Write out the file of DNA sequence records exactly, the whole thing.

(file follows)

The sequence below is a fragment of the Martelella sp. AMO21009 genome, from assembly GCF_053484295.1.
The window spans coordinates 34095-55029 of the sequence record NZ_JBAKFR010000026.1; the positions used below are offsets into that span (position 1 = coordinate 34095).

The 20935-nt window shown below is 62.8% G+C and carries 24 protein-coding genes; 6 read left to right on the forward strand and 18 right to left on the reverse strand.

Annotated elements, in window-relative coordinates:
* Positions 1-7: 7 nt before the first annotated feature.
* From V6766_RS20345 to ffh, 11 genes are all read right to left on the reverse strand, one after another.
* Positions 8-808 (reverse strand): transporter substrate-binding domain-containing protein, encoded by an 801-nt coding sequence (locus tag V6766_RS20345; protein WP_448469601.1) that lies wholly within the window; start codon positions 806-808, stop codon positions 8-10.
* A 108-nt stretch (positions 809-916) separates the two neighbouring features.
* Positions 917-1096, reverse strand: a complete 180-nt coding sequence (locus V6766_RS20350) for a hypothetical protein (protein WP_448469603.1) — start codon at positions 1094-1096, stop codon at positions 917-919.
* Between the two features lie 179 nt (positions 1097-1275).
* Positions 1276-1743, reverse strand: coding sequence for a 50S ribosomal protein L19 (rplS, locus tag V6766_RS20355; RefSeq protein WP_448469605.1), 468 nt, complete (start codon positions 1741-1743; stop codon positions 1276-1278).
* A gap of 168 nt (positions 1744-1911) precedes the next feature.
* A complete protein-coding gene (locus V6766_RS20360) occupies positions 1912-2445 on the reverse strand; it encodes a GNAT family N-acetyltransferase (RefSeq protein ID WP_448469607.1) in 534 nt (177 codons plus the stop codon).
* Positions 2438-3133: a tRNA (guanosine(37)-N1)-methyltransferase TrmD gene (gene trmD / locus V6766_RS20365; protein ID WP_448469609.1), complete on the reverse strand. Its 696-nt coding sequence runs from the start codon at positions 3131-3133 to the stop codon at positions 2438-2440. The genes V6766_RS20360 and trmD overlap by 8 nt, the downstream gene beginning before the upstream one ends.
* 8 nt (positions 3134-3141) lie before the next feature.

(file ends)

The sequence below is a fragment of the Martelella sp. AMO21009 genome, from assembly GCF_053484295.1.
The window spans coordinates 34095-55029 of the sequence record NZ_JBAKFR010000026.1; the positions used below are offsets into that span (position 1 = coordinate 34095).

The 20935-nt window shown below is 62.8% G+C and carries 24 protein-coding genes; 6 read left to right on the forward strand and 18 right to left on the reverse strand.

Annotated elements, in window-relative coordinates:
* Positions 1-7: 7 nt before the first annotated feature.
* From V6766_RS20345 to ffh, 11 genes are all read right to left on the reverse strand, one after another.
* Positions 8-808 (reverse strand): transporter substrate-binding domain-containing protein, encoded by an 801-nt coding sequence (locus tag V6766_RS20345; protein WP_448469601.1) that lies wholly within the window; start codon positions 806-808, stop codon positions 8-10.
* A 108-nt stretch (positions 809-916) separates the two neighbouring features.
* Positions 917-1096, reverse strand: a complete 180-nt coding sequence (locus V6766_RS20350) for a hypothetical protein (protein WP_448469603.1) — start codon at positions 1094-1096, stop codon at positions 917-919.
* Between the two features lie 179 nt (positions 1097-1275).
* Positions 1276-1743, reverse strand: coding sequence for a 50S ribosomal protein L19 (rplS, locus tag V6766_RS20355; RefSeq protein WP_448469605.1), 468 nt, complete (start codon positions 1741-1743; stop codon positions 1276-1278).
* A gap of 168 nt (positions 1744-1911) precedes the next feature.
* A complete protein-coding gene (locus V6766_RS20360) occupies positions 1912-2445 on the reverse strand; it encodes a GNAT family N-acetyltransferase (RefSeq protein ID WP_448469607.1) in 534 nt (177 codons plus the stop codon).
* Positions 2438-3133: a tRNA (guanosine(37)-N1)-methyltransferase TrmD gene (gene trmD / locus V6766_RS20365; protein ID WP_448469609.1), complete on the reverse strand. Its 696-nt coding sequence runs from the start codon at positions 3131-3133 to the stop codon at positions 2438-2440. The genes V6766_RS20360 and trmD overlap by 8 nt, the downstream gene beginning before the upstream one ends.
* 8 nt (positions 3134-3141) lie before the next feature.